Wednesday, January 28, 2009
Tuesday, January 27, 2009
a splurge at a hyped spot.
I came across Craig LaBan's review of La Minette and read it carefully. I admire Craig's reviews and respect his judgment In this piece he gives a thoughtful sketch of the strengths and weaknesses at Bistrot La Minette and he mentions the cadre (of 'bistros') that have sprung up around town.
I wondered if Craig LaBan thought it suspect that a spate of them opened in succession. We didn't get a sudden influx of Parisians, I don't think that any starred French chefs disbanded their kitchens releasing their spawn onto our streets. Is there a new trade agreement with France? I think it must be hype. Associating your restaurant's cuisine with a classic and respected tradition is a compelling lure. It seems this strategy should backfire if you can't deliver. In Philadelphia do diners know or care?
Perrier (now gone),Caribou, Zinc, Coquette, La Minette, Parc and Cochon are familiar to me. Caribou has been around for way too long. When I was there last time they were selling diner style frozen potatoes as frites and that turned out to be their best cooking. Zinc was better but not legit bistro fare. Cochon the closest yet but not standard bistro fare. Parc, LOL could there be a Chef capable of propely executing a menu of bistro classics in an ostentatious, Disney-fied cavern? Not so far. No worries, the trappings and location are satisfaction enough for Parc's patrons.
My point is that mimicking the French bistro sabotages "the luxe of the table."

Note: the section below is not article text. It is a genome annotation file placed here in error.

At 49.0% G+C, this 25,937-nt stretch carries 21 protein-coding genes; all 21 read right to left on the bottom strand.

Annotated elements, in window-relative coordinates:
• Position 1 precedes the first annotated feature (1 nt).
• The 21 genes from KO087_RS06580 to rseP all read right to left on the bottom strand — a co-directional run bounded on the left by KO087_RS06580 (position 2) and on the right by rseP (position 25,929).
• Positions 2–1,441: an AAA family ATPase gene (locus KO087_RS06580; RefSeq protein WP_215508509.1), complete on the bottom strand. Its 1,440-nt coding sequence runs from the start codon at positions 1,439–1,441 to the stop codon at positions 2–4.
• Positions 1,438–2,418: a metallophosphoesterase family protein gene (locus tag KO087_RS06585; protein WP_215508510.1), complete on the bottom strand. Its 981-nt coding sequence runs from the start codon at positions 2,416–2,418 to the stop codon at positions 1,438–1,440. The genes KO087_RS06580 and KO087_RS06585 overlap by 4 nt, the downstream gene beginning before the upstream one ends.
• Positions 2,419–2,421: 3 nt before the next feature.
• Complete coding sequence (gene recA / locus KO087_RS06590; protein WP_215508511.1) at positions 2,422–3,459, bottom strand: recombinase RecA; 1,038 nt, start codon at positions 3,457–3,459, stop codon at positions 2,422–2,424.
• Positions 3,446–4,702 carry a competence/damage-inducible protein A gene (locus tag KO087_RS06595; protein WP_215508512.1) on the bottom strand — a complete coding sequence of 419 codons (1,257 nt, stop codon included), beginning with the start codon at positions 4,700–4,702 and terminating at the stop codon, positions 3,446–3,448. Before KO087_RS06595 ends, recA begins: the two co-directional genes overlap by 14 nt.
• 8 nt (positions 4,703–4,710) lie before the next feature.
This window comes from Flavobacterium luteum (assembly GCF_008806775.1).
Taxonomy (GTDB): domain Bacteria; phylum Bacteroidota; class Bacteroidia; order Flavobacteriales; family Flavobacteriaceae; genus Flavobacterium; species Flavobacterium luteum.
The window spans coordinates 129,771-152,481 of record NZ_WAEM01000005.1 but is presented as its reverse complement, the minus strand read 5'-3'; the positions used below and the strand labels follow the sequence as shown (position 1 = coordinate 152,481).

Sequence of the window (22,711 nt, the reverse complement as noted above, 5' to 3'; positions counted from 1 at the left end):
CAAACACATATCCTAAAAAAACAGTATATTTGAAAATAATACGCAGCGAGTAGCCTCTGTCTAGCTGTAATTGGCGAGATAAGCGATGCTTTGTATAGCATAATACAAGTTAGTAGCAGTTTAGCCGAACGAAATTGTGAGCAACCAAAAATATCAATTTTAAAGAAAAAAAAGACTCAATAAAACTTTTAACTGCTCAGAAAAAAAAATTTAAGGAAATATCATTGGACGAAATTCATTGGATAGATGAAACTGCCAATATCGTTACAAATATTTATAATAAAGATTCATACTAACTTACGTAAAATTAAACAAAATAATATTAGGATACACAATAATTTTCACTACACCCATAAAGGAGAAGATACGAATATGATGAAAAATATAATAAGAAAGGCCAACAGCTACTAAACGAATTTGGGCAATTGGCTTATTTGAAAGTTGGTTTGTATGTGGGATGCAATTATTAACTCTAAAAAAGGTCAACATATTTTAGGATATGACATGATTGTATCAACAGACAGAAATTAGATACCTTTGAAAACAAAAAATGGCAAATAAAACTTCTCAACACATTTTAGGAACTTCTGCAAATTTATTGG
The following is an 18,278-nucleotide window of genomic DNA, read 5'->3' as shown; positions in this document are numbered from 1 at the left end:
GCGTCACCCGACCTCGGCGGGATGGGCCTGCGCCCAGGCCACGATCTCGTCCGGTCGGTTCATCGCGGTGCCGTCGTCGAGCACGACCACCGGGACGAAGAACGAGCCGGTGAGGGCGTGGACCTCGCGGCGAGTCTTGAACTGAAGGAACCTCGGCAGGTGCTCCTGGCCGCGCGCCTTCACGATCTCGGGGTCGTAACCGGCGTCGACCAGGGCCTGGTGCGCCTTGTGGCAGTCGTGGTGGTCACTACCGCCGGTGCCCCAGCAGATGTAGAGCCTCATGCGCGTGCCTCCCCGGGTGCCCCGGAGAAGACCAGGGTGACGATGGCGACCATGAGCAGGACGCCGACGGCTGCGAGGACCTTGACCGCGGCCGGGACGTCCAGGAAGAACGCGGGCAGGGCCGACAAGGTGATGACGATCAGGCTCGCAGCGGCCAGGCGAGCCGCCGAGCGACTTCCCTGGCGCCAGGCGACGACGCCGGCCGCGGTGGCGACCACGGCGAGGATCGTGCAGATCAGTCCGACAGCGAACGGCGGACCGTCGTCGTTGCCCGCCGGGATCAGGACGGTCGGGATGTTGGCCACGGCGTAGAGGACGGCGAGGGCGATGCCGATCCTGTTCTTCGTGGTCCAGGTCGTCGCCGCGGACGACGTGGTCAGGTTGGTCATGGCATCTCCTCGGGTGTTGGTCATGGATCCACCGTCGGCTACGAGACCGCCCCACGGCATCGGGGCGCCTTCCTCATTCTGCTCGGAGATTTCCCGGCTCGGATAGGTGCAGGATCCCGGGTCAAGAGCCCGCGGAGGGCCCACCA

Sunday, January 25, 2009
We had an excellent New Years Eve at Yakitori Boy last night. It was our first visit and we dined with another couple who are regulars. They did all the ordering and we had a huge sampling of tasty dishes.
I loved the octopus balls with bonita, the fried squid was really good, the miso soup was nice and the wasabi shumai were OK. The monkfish liver was excellent as was the Saba-(broiled mackerel).
On to the Yakitori: I loved the quail eggs and bacon. The squid was lighly seasoned and just cooked, the chicken livers were well done but our Japanese and Indonesian hosts werre ecstatic over them. We had 10 or so liver sticks! The chicken meat balls were my favorite and the mackerel pike was intriguing, the smelts were extremely tasty. A distinctively Japanese light touch highlighted the flavors of the grilled ingredients. The sushi was very good considering the encyclopedia of dishes on their menus. The ebi and uni were excellent and 2 kinds of toro were both luscious. The quality of the fish outshined the rice which seemed under-vinagared and a little pasty to me.
Kirin and Sapporo are both on tap and tasted fresh and crisp in heavy frosty glasses. Mugs of green tea too were right on. I tested the sweet potato sake and one sip was enough.
Our server was superb. She delivered and described 20 or so dishes without a misstep. There was not much festivity outside considering it was new years but we had good times around the table.
Yakitori Boy does surprisingly well with so much on offer and so much going on. The menu is in 2 parts and there is also a 1st floor bar and upstairs karaoke action. The cooking was sure and precise with plenty of authentic dishes and no sense of generic mass production.
I do think everything would taste a little brighter if there were more fresh air circulating, There is a subterranean feel to the dining area and the less than fresh air accentuates it, not appetizing.
Sorry no pics it was too dark to get blog worthy photo's.
Saturday, January 24, 2009
There has been good looking poblanos at the Italian Mkt for a while.This week we used them for rellenos, we took the recipe from a guy on youtube. It works great.
That section of skirt steak is from WholeFoods Market$7.99/#.The other stuff is from the Italian Mkt. Don't think I've seen decent avocados so cheap for so long a time. Some of these were .50/each.
The lil lady saw this cake here and we both thought it looked worth trying.
It was delicious.